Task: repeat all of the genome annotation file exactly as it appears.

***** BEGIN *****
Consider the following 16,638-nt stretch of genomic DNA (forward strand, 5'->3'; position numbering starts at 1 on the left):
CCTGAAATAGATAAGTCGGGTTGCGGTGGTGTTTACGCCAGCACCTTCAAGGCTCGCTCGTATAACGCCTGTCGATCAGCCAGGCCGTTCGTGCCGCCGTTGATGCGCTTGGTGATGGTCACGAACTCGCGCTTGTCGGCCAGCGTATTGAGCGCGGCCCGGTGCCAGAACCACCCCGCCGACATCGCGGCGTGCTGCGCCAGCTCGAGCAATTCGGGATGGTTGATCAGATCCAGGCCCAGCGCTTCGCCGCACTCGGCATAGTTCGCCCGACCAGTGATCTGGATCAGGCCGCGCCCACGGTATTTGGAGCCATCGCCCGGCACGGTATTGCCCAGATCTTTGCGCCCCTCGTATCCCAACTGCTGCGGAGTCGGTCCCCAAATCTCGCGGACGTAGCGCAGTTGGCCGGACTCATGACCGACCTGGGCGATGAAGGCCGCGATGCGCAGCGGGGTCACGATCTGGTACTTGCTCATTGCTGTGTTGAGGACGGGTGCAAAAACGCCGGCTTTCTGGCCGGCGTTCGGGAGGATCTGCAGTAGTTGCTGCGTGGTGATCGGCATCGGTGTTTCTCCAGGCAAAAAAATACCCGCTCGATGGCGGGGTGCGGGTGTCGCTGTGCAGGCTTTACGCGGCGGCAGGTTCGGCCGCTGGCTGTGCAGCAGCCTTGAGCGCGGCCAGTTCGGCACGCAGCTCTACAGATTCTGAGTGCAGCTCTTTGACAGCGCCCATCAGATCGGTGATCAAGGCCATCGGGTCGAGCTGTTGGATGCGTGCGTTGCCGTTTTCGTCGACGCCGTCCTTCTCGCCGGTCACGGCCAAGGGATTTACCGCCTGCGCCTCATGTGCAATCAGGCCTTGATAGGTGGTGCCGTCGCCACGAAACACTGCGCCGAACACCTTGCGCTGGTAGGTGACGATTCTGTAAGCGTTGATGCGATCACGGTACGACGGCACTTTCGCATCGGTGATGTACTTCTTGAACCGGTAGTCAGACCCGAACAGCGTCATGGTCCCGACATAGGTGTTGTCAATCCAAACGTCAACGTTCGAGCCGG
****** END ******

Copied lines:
Consider the following 16,638-nt stretch of genomic DNA (forward strand, 5'->3'; position numbering starts at 1 on the left):
CCTGAAATAGATAAGTCGGGTTGCGGTGGTGTTTACGCCAGCACCTTCAAGGCTCGCTCGTATAACGCCTGTCGATCAGCCAGGCCGTTCGTGCCGCCGTTGATGCGCTTGGTGATGGTCACGAACTCGCGCTTGTCGGCCAGCGTATTGAGCGCGGCCCGGTGCCAGAACCACCCCGCCGACATCGCGGCGTGCTGCGCCAGCTCGAGCAATTCGGGATGGTTGATCAGATCCAGGCCCAGCGCTTCGCCGCACTCGGCATAGTTCGCCCGACCAGTGATCTGGATCAGGCCGCGCCCACGGTATTTGGAGCCATCGCCCGGCACGGTATTGCCCAGATCTTTGCGCCCCTCGTATCCCAACTGCTGCGGAGTCGGTCCCCAAATCTCGCGGACGTAGCGCAGTTGGCCGGACTCATGACCGACCTGGGCGATGAAGGCCGCGATGCGCAGCGGGGTCACGATCTGGTACTTGCTCATTGCTGTGTTGAGGACGGGTGCAAAAACGCCGGCTTTCTGGCCGGCGTTCGGGAGGATCTGCAGTAGTTGCTGCGTGGTGATCGGCATCGGTGTTTCTCCAGGCAAAAAAATACCCGCTCGATGGCGGGGTGCGGGTGTCGCTGTGCAGGCTTTACGCGGCGGCAGGTTCGGCCGCTGGCTGTGCAGCAGCCTTGAGCGCGGCCAGTTCGGCACGCAGCTCTACAGATTCTGAGTGCAGCTCTTTGACAGCGCCCATCAGATCGGTGATCAAGGCCATCGGGTCGAGCTGTTGGATGCGTGCGTTGCCGTTTTCGTCGACGCCGTCCTTCTCGCCGGTCACGGCCAAGGGATTTACCGCCTGCGCCTCATGTGCAATCAGGCCTTGATAGGTGGTGCCGTCGCCACGAAACACTGCGCCGAACACCTTGCGCTGGTAGGTGACGATTCTGTAAGCGTTGATGCGATCACGGTACGACGGCACTTTCGCATCGGTGATGTACTTCTTGAACCGGTAGTCAGACCCGAACAGCGTCATGGTCCCGACATAGGTGTTGTCAATCCAAACGTCAACGTTCGAGCCGG